Future of the Ocean

Marine biology at PHUHS has students thinking of the future


Chaetan Prabhu

Students are enjoying marine biology class with Mrs. Coviello, as she shows off a swordfish snout.

Jacob Costantino and Kalista Photopulos

Kids usually have a dream job; some want to be a pro athlete, some an astronaut, but there are few kids who want to be a marine biologist.

Students who are interested in science for the future of the planet’s waters and the animals that live in it are getting their feet wet by learning the basics of this intriguing topic through Mrs. Corine Coviello’s marine biology class.

“Learning the basics means the BASICS. We are currently going in depth on water and its properties. In my career I want to do marine science and study the environment,” said Colby Klein (‘20) in Mrs. Coviello’s sixth period class.

Klein is not the only student in Mrs. Coviello’s class who is interested in pursuing a future through marine biology.

“I want to study in marine science also, but instead of the environment I want to study sharks, specifically the great white shark. I would love to have the opportunity to free dive with them,” said Matthew Billek (‘21) in Mrs. Coviello’s class as well.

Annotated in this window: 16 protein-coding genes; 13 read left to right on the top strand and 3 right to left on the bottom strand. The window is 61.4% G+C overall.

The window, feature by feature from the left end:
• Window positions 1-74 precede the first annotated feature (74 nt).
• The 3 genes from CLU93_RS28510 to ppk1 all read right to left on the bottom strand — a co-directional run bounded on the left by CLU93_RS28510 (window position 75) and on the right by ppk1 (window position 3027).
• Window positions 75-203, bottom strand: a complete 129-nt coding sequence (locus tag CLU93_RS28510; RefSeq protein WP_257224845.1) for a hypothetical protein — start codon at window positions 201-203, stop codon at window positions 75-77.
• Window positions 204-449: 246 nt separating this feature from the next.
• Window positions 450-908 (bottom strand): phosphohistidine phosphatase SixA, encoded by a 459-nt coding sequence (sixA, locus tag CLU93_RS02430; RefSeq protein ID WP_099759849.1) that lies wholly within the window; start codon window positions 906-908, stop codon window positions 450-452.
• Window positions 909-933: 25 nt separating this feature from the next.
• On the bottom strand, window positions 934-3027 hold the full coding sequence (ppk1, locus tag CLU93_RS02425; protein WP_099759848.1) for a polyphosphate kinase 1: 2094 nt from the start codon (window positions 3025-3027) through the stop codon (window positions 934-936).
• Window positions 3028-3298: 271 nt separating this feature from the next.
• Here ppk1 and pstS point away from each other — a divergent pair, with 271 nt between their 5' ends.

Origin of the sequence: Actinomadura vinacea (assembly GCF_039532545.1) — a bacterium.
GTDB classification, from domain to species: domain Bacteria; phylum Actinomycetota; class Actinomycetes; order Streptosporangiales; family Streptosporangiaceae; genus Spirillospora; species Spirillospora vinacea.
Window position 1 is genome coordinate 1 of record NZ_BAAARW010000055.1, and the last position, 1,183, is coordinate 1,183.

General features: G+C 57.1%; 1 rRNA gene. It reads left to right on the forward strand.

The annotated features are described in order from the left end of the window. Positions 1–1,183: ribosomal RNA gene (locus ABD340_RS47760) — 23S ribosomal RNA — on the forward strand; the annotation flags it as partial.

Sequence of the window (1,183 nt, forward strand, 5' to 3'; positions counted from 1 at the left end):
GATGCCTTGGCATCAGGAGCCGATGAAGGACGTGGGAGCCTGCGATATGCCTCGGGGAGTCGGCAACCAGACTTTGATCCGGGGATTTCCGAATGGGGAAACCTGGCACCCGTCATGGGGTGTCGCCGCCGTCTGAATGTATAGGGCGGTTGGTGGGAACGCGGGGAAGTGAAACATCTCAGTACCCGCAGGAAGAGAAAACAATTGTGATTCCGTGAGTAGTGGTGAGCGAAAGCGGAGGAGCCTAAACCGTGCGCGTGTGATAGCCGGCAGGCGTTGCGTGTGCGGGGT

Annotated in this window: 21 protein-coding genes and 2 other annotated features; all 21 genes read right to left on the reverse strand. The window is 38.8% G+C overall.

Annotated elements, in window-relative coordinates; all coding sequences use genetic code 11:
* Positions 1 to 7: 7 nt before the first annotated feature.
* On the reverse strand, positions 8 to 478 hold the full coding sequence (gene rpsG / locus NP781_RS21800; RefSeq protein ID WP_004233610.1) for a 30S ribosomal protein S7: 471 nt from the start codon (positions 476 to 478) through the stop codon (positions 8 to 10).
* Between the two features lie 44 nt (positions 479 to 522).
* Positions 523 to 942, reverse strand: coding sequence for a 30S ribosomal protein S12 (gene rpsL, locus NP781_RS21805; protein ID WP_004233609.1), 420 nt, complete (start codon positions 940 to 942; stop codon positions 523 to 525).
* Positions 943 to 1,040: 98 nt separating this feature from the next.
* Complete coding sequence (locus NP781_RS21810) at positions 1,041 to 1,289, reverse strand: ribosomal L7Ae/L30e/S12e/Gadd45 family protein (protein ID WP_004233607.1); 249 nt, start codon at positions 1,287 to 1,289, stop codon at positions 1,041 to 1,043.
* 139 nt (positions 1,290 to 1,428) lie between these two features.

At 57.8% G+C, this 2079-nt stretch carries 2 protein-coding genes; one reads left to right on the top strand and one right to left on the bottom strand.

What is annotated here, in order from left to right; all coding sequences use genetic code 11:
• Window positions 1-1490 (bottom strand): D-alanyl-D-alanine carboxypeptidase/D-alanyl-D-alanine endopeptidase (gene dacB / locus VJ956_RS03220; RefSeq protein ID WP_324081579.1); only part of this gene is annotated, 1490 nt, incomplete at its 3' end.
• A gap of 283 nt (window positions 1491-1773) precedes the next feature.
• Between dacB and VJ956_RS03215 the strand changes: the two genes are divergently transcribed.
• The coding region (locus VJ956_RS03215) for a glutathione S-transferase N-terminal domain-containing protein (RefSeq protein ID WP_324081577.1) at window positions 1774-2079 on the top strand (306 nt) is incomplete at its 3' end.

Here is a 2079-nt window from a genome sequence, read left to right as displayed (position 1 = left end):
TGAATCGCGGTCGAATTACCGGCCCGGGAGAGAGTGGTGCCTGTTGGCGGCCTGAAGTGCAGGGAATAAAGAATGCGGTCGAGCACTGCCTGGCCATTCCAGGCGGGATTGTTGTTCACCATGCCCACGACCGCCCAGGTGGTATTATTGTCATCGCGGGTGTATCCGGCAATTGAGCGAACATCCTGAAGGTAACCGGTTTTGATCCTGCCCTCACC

While Marine Biology encompeses all species of fish, it also has to do with the way an environment is impacted negatively in the ocean. One species in particular is the shark. For example, according to Oceana.org, Scientists in 2016 did a study showing that about 70 million sharks are slaughtered in the act of shark finning.

Shark finning is the act of slicing off the dorsal fin of a shark, then while still alive the shark’s body is thrown back into the ocean and left to drown to death. Shark finning is illegal in Hawaii, Texas, Oregon, Washington, California, Illinois, Maryland, Delaware, New York, and Massachusetts.

“I also want to take action against the finning of sharks. I hate seeing such amazing creatures in such pain,” Billek said.

The future of the ocean is left to those who are intrigued by these mysterious creatures and the ecosystem around them. They have lived for thousands of years and through healthy habits of keeping our waters clean, and will continue to thrive for years to come.